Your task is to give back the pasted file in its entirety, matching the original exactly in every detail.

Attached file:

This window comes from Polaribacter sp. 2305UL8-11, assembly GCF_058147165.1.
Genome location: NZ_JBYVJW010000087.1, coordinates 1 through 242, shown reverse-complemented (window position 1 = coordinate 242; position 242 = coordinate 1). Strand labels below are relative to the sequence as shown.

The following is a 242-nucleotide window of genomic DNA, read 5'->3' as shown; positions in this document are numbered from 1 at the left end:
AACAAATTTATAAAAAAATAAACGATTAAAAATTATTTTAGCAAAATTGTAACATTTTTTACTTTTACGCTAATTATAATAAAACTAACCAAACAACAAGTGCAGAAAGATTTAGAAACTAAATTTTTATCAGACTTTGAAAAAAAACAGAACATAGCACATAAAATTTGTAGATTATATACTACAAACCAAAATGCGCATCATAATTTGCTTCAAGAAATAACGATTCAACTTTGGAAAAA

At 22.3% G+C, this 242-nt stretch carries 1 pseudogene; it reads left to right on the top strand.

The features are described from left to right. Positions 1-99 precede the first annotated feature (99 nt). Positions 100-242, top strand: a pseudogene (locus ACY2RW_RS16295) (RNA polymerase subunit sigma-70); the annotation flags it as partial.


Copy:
This window comes from Polaribacter sp. 2305UL8-11, assembly GCF_058147165.1.
Genome location: NZ_JBYVJW010000087.1, coordinates 1 through 242, shown reverse-complemented (window position 1 = coordinate 242; position 242 = coordinate 1). Strand labels below are relative to the sequence as shown.

The following is a 242-nucleotide window of genomic DNA, read 5'->3' as shown; positions in this document are numbered from 1 at the left end:
AACAAATTTATAAAAAAATAAACGATTAAAAATTATTTTAGCAAAATTGTAACATTTTTTACTTTTACGCTAATTATAATAAAACTAACCAAACAACAAGTGCAGAAAGATTTAGAAACTAAATTTTTATCAGACTTTGAAAAAAAACAGAACATAGCACATAAAATTTGTAGATTATATACTACAAACCAAAATGCGCATCATAATTTGCTTCAAGAAATAACGATTCAACTTTGGAAAAA

At 22.3% G+C, this 242-nt stretch carries 1 pseudogene; it reads left to right on the top strand.

The features are described from left to right. Positions 1-99 precede the first annotated feature (99 nt). Positions 100-242, top strand: a pseudogene (locus ACY2RW_RS16295) (RNA polymerase subunit sigma-70); the annotation flags it as partial.